6. Easy-Peasy and celebratory drinks all around…

How it actually played out

As we were coming in to the horseshoe, I noted that we were at slack tide, so when we got back to the 2nd option, I approached the ball with the bow pointing in to the wind and I didn’t consider the current at all. So I brought the ball right up to Michelle, as planned, but as she was picking up the pennant, the current pulled the mooring ball up under the hull and she correctly let me know that had happened and released the pennant. As I started to reset the boat for another attempt, we heard a thunk and when we looked back the styrofoam mooring ball was in a hundred pieces and scattered behind our stern. The props had done their job and chewed it up.

Ok, that’s unfortunate, but there is another mooring ball right behind the destroyed one, we’ll just drop back and pick that one up. Ugh…it hurts to type this story out. We approached the next mooring ball and I thought I was positioned correctly, taking the current in to account. Well….

On our second attempt, Michelle got the bridle line through the mooring eye, but dang it, the current pulled us over the mooring ball again, only this time, I backed down to let the ball go under the bow and I successfully kept it away from the props, but the bridle line got wrapped around the starboard stabilizer fin and we couldn’t pull the line in or let it out. The current quickly pulled us down stream and when the bridle line came tight, Roam leaned over to port as the stabilizer took the full force of a 120,000 pound boat being pulled hard by a 4-5 knot current.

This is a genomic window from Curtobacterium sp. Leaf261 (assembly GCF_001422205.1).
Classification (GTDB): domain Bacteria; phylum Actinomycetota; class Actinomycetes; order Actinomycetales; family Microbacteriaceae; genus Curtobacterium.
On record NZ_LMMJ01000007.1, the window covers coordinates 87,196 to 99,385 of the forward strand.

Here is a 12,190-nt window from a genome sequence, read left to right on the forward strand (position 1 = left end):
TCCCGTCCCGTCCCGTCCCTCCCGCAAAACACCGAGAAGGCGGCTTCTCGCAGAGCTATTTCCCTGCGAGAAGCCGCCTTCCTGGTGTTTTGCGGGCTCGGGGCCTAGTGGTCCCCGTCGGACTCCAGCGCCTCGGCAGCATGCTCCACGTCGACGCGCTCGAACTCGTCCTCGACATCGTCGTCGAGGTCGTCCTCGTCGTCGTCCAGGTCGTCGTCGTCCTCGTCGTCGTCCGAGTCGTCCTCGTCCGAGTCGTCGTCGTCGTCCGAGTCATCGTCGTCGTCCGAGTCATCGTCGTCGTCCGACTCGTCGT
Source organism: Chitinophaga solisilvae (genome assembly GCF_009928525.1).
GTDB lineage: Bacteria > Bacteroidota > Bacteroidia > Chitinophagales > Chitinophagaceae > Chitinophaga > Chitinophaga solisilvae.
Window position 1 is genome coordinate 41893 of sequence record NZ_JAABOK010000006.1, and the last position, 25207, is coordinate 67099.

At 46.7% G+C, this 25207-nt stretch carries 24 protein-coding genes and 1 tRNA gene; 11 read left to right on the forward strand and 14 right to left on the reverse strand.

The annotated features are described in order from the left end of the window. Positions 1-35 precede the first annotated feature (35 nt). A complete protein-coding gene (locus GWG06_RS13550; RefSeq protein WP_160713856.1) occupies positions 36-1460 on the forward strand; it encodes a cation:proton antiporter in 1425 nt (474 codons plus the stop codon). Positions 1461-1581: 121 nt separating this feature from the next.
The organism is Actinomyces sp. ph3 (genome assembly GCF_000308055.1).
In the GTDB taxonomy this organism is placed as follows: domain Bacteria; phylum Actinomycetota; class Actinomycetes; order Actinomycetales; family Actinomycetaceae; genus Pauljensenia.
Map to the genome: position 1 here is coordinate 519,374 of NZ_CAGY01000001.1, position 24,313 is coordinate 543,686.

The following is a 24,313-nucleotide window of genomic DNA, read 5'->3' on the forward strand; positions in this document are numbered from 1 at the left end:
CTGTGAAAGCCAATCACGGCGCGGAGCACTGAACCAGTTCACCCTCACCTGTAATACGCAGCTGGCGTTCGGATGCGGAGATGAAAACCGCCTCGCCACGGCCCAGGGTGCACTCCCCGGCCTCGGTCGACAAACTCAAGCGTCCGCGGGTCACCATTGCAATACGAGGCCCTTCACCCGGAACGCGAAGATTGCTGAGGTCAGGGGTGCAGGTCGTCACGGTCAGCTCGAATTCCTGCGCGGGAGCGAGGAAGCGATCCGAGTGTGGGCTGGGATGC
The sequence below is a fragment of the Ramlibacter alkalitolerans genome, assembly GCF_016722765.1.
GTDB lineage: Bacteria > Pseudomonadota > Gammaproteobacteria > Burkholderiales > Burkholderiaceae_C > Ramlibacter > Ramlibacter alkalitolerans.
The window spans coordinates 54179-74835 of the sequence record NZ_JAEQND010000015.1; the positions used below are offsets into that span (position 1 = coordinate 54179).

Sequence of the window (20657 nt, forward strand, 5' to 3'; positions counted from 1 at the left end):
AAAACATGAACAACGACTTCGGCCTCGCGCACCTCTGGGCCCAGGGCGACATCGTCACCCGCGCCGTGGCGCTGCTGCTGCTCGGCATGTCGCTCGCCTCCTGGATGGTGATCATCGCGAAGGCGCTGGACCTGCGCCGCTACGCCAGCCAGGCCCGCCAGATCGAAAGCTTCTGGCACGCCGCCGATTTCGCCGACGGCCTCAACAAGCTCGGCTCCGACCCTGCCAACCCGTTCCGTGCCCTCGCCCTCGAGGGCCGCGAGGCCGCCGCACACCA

Now what? I considered cutting the bridle line, but I’d have to get in the water to do that and with the current running hard, Roam would be hard aground on ironstone rock before I could get back aboard. Crud! Michelle and I spent a good 5 minutes looking at each other, each waiting for the other to come up with a solution. Finally, we decided to drop our anchor and then put the dinghy in the water and I’d pull the anchor and chain out 50-75 feet up current, dive in the water, get the anchor set, and then we could figure out how to free our bridle line and get the boat situated.

That’s when the part warden showed up with a member of the Bahamas Defense Force to see what the hell we were doing! Within a few minutes one of the guys had jumped in the water, freed our bridle line, and I was able to maneuver back up to the first mooring (now without a ball). The guy in the water dove down and grabbed the mooring line, passed our bridle line through mooring eye, and passed the bridle line back up to us. Whew!!

This is the bottom of the horseshoe where we failed so miserably to pick up a mooring and put on a good show for everyone around us!

The Wrap Up

So, we learned an important lesson at very important lesson and managed to avoid doing any serious damage to ROAM or the reef systems in the horseshoe, though we put a pretty good ding in the winglet on our starboard stabilizer fin. We learned to take careful note of wind and current and be prepared to bail out of a mooring if conditions aren’t right.

While the Park Ranger and his assistant didn’t demand payment for their help, we gave the Ranger $100 US cash and the assistant asked for booze and Michelle offered up my best bottle of RUM! I’m sure Michelle did that to punish me for being the cause of the Show… Happy cruising y’all!